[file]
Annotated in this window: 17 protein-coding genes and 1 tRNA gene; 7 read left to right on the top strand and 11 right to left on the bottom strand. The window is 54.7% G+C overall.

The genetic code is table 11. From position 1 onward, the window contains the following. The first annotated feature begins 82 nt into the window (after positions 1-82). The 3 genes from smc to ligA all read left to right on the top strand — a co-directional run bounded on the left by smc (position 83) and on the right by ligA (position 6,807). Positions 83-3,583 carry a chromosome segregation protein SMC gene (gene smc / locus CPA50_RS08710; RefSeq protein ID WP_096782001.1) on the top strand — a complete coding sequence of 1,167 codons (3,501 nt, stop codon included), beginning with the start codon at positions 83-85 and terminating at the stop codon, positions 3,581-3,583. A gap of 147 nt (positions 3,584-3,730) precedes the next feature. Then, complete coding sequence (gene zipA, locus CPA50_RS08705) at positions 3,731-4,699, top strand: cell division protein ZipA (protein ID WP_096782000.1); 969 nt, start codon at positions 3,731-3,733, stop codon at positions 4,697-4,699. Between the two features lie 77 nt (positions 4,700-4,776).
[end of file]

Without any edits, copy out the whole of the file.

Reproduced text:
Annotated in this window: 17 protein-coding genes and 1 tRNA gene; 7 read left to right on the top strand and 11 right to left on the bottom strand. The window is 54.7% G+C overall.

The genetic code is table 11. From position 1 onward, the window contains the following. The first annotated feature begins 82 nt into the window (after positions 1-82). The 3 genes from smc to ligA all read left to right on the top strand — a co-directional run bounded on the left by smc (position 83) and on the right by ligA (position 6,807). Positions 83-3,583 carry a chromosome segregation protein SMC gene (gene smc / locus CPA50_RS08710; RefSeq protein ID WP_096782001.1) on the top strand — a complete coding sequence of 1,167 codons (3,501 nt, stop codon included), beginning with the start codon at positions 83-85 and terminating at the stop codon, positions 3,581-3,583. A gap of 147 nt (positions 3,584-3,730) precedes the next feature. Then, complete coding sequence (gene zipA, locus CPA50_RS08705) at positions 3,731-4,699, top strand: cell division protein ZipA (protein ID WP_096782000.1); 969 nt, start codon at positions 3,731-3,733, stop codon at positions 4,697-4,699. Between the two features lie 77 nt (positions 4,700-4,776).